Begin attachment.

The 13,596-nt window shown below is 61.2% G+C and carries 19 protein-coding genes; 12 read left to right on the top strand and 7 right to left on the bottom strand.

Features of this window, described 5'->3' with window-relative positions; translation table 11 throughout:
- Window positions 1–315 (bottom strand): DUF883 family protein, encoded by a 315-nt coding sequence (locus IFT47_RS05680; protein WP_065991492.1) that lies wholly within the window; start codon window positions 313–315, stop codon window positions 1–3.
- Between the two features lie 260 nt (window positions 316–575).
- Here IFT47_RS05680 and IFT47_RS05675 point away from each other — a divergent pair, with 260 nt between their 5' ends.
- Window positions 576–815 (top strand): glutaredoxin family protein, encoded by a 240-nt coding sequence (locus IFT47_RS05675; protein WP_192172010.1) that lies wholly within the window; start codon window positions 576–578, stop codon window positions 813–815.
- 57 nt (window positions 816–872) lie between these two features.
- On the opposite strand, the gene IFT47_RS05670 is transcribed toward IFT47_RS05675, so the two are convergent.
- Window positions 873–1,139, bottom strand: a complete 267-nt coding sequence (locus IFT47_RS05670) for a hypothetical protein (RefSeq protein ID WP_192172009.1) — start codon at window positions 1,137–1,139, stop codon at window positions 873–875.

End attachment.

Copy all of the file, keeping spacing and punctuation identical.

The 13,596-nt window shown below is 61.2% G+C and carries 19 protein-coding genes; 12 read left to right on the top strand and 7 right to left on the bottom strand.

Features of this window, described 5'->3' with window-relative positions; translation table 11 throughout:
- Window positions 1–315 (bottom strand): DUF883 family protein, encoded by a 315-nt coding sequence (locus IFT47_RS05680; protein WP_065991492.1) that lies wholly within the window; start codon window positions 313–315, stop codon window positions 1–3.
- Between the two features lie 260 nt (window positions 316–575).
- Here IFT47_RS05680 and IFT47_RS05675 point away from each other — a divergent pair, with 260 nt between their 5' ends.
- Window positions 576–815 (top strand): glutaredoxin family protein, encoded by a 240-nt coding sequence (locus IFT47_RS05675; protein WP_192172010.1) that lies wholly within the window; start codon window positions 576–578, stop codon window positions 813–815.
- 57 nt (window positions 816–872) lie between these two features.
- On the opposite strand, the gene IFT47_RS05670 is transcribed toward IFT47_RS05675, so the two are convergent.
- Window positions 873–1,139, bottom strand: a complete 267-nt coding sequence (locus IFT47_RS05670) for a hypothetical protein (RefSeq protein ID WP_192172009.1) — start codon at window positions 1,137–1,139, stop codon at window positions 873–875.